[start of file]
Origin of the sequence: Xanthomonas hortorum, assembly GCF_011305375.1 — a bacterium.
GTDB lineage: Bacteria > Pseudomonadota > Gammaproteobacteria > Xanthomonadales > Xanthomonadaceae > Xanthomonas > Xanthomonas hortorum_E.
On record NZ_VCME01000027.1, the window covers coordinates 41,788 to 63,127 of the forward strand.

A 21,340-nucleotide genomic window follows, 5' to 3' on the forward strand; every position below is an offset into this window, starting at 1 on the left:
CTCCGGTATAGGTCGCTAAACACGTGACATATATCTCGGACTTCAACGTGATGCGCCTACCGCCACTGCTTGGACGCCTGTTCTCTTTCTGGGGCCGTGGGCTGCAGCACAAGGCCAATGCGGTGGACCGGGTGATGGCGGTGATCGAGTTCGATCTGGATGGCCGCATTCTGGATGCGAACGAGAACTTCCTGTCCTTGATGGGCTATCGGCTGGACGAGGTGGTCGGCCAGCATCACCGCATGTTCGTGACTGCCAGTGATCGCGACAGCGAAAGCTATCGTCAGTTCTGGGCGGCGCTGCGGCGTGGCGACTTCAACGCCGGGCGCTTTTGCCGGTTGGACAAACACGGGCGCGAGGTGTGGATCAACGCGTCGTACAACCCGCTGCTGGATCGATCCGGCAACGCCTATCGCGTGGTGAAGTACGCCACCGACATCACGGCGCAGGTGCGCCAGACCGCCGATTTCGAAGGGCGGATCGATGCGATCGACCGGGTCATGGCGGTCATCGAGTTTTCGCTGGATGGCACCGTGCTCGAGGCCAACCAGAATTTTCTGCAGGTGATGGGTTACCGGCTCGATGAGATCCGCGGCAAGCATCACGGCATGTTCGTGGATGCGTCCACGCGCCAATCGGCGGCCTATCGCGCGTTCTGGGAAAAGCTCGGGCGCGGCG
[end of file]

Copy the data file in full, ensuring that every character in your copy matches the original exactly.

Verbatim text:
Origin of the sequence: Xanthomonas hortorum, assembly GCF_011305375.1 — a bacterium.
GTDB lineage: Bacteria > Pseudomonadota > Gammaproteobacteria > Xanthomonadales > Xanthomonadaceae > Xanthomonas > Xanthomonas hortorum_E.
On record NZ_VCME01000027.1, the window covers coordinates 41,788 to 63,127 of the forward strand.

A 21,340-nucleotide genomic window follows, 5' to 3' on the forward strand; every position below is an offset into this window, starting at 1 on the left:
CTCCGGTATAGGTCGCTAAACACGTGACATATATCTCGGACTTCAACGTGATGCGCCTACCGCCACTGCTTGGACGCCTGTTCTCTTTCTGGGGCCGTGGGCTGCAGCACAAGGCCAATGCGGTGGACCGGGTGATGGCGGTGATCGAGTTCGATCTGGATGGCCGCATTCTGGATGCGAACGAGAACTTCCTGTCCTTGATGGGCTATCGGCTGGACGAGGTGGTCGGCCAGCATCACCGCATGTTCGTGACTGCCAGTGATCGCGACAGCGAAAGCTATCGTCAGTTCTGGGCGGCGCTGCGGCGTGGCGACTTCAACGCCGGGCGCTTTTGCCGGTTGGACAAACACGGGCGCGAGGTGTGGATCAACGCGTCGTACAACCCGCTGCTGGATCGATCCGGCAACGCCTATCGCGTGGTGAAGTACGCCACCGACATCACGGCGCAGGTGCGCCAGACCGCCGATTTCGAAGGGCGGATCGATGCGATCGACCGGGTCATGGCGGTCATCGAGTTTTCGCTGGATGGCACCGTGCTCGAGGCCAACCAGAATTTTCTGCAGGTGATGGGTTACCGGCTCGATGAGATCCGCGGCAAGCATCACGGCATGTTCGTGGATGCGTCCACGCGCCAATCGGCGGCCTATCGCGCGTTCTGGGAAAAGCTCGGGCGCGGCG